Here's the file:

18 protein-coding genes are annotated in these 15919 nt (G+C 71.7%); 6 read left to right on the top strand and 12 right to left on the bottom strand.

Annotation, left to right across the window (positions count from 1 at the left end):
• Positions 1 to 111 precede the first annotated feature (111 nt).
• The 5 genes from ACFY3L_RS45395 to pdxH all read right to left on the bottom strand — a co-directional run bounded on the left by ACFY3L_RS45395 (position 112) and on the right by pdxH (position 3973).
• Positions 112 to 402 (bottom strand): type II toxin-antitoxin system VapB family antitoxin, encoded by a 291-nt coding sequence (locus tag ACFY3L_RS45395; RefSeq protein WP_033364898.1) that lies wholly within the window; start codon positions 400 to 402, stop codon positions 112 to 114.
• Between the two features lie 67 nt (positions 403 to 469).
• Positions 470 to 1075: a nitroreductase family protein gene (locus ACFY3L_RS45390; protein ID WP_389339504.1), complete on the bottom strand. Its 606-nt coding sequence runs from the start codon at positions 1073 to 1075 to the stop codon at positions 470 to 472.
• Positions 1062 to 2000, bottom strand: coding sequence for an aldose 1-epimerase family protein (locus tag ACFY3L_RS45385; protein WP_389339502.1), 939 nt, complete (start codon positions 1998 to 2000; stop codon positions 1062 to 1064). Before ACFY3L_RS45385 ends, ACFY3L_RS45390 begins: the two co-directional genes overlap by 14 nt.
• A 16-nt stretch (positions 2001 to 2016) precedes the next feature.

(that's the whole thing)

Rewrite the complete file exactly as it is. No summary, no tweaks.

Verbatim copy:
18 protein-coding genes are annotated in these 15919 nt (G+C 71.7%); 6 read left to right on the top strand and 12 right to left on the bottom strand.

Annotation, left to right across the window (positions count from 1 at the left end):
• Positions 1 to 111 precede the first annotated feature (111 nt).
• The 5 genes from ACFY3L_RS45395 to pdxH all read right to left on the bottom strand — a co-directional run bounded on the left by ACFY3L_RS45395 (position 112) and on the right by pdxH (position 3973).
• Positions 112 to 402 (bottom strand): type II toxin-antitoxin system VapB family antitoxin, encoded by a 291-nt coding sequence (locus tag ACFY3L_RS45395; RefSeq protein WP_033364898.1) that lies wholly within the window; start codon positions 400 to 402, stop codon positions 112 to 114.
• Between the two features lie 67 nt (positions 403 to 469).
• Positions 470 to 1075: a nitroreductase family protein gene (locus ACFY3L_RS45390; protein ID WP_389339504.1), complete on the bottom strand. Its 606-nt coding sequence runs from the start codon at positions 1073 to 1075 to the stop codon at positions 470 to 472.
• Positions 1062 to 2000, bottom strand: coding sequence for an aldose 1-epimerase family protein (locus tag ACFY3L_RS45385; protein WP_389339502.1), 939 nt, complete (start codon positions 1998 to 2000; stop codon positions 1062 to 1064). Before ACFY3L_RS45385 ends, ACFY3L_RS45390 begins: the two co-directional genes overlap by 14 nt.
• A 16-nt stretch (positions 2001 to 2016) precedes the next feature.